After a six-week campaign and more than 1.8 million votes,…
Kermit knew what he was talking about when he said, “It’s not easy being green.” In my completely unscientific poll that consisted of 12 not-so-randomly selected people, I discovered that green cars still have a lot of work ahead of them in order to persuade consumers to buy them. It was a 50/50 split between folks who said that they’re “most likely” to purchase a hybrid as their next vehicle and those who said “outlook not so good.”
But why are we, in 2010, still battling the decision between gasoline and green? Maybe it’s just that green cars aren’t “sexy” enough. Fisker is about the only company really working hard toward that with their Karma sports hybrid. And with a price tag upwards of $90,000 it’s not exactly economical. At the same time, Toyota has sold millions of its Prius hybrid based not only on its fuel efficiency but also on its quirkiness.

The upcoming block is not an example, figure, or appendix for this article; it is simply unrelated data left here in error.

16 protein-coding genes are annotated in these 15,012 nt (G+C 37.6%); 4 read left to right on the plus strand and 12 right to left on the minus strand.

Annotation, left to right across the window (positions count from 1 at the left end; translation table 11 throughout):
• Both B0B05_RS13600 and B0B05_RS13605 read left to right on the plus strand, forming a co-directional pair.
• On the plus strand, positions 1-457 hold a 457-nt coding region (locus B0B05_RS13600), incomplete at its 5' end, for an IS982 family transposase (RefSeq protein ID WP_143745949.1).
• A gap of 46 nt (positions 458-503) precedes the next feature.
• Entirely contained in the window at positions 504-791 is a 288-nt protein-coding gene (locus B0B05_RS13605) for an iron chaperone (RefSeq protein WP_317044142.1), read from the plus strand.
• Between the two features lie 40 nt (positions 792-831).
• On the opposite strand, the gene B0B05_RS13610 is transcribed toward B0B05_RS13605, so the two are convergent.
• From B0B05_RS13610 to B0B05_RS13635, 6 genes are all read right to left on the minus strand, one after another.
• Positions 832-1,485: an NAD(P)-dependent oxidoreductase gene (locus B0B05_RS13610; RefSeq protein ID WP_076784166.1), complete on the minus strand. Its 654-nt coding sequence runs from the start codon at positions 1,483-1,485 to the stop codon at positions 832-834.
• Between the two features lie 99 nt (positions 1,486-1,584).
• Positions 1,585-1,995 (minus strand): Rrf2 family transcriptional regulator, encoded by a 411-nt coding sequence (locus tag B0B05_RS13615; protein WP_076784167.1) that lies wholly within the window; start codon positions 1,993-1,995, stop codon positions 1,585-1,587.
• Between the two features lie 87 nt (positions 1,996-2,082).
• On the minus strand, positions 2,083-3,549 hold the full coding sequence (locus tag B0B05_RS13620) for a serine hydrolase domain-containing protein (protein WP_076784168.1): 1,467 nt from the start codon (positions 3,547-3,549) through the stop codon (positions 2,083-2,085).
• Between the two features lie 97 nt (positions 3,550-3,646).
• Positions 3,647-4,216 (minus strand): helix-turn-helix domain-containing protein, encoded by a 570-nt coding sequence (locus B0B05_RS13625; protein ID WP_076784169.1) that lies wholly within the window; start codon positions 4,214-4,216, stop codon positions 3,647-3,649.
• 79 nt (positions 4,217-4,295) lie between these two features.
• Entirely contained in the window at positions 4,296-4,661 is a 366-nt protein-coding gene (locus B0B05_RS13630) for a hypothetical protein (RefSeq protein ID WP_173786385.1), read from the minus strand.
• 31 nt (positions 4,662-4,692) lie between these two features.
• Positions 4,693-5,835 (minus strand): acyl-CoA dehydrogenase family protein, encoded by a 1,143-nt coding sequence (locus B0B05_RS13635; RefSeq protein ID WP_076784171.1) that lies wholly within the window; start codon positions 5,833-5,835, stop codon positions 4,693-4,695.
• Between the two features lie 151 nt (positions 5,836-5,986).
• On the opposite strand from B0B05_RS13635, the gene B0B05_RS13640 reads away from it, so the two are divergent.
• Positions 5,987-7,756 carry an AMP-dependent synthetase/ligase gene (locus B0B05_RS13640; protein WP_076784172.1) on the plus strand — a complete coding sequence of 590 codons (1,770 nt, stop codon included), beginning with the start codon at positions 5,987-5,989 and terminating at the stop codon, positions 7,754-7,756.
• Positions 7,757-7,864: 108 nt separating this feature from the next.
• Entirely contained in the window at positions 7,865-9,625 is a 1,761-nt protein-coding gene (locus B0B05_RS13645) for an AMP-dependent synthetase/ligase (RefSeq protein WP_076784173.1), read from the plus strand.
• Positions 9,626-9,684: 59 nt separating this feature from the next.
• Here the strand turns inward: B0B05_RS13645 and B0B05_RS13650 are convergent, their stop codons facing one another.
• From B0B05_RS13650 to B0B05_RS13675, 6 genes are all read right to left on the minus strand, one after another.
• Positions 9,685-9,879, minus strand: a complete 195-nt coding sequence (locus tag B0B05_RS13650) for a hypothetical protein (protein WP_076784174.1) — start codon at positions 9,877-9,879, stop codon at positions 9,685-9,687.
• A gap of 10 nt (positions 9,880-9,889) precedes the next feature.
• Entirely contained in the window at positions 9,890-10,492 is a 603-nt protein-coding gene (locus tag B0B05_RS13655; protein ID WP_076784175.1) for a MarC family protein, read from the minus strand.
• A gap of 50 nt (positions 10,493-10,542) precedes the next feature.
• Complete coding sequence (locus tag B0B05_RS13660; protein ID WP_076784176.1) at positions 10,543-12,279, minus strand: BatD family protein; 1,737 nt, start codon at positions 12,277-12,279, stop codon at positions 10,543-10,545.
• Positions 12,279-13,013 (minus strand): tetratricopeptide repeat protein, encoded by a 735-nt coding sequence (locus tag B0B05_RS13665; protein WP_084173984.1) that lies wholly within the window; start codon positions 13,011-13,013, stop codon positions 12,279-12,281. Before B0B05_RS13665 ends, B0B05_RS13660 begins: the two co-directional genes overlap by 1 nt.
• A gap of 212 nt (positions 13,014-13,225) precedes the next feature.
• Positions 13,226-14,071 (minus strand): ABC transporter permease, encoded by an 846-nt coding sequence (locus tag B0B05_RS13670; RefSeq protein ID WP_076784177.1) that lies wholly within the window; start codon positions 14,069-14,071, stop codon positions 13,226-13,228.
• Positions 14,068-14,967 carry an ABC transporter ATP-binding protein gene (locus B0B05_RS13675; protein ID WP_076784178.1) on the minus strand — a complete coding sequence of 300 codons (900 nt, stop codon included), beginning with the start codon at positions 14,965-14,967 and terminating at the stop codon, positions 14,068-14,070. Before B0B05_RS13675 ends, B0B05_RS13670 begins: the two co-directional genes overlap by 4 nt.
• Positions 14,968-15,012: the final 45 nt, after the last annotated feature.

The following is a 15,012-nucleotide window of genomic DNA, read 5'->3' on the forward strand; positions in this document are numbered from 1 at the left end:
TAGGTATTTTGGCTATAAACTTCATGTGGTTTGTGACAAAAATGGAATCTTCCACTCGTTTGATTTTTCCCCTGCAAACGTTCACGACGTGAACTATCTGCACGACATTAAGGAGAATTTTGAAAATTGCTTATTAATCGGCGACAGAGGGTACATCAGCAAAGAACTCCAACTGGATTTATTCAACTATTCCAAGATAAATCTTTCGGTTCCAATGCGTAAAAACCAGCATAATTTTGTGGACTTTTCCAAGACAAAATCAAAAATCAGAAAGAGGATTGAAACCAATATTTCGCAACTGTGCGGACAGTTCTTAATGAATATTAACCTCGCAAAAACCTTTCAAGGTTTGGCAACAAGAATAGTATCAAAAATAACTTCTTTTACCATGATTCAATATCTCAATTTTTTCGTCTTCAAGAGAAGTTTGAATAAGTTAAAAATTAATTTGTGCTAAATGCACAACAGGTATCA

So, I think it has yet to be determined what exactly will be the catalyst to really heat up the hybrid market enough to wind up with 40 to 50 percent market share. Many analysts and organizations believe that unless gas prices spike to levels rivaling those in Europe and elsewhere, America may never feel the dire need to make the full switch. Or to paraphrase what Volkswagen’s Stefan Jacoby said at the Washington Auto Show’s Green Car Summit on Jan. 25, we have to be realistic about the future and how long it will take us to get to that large of a market share for electric vehicles. We must be smart by continuing to advance diesel and petrol technologies, not to just put all our eggs in one basket with fuel cell and battery-only cars.
I agree with Mr. Jacoby. I think we (and by we, I mean manufacturers) are smarter to continue developing the technologies we have at hand, while working to fully understand and perfect those of the future. This is also why I am not sold 100% on buying a hybrid. It’s kind of like using Botox. Sure, it’s great for me now, but what’s going to happen in 10-20 years?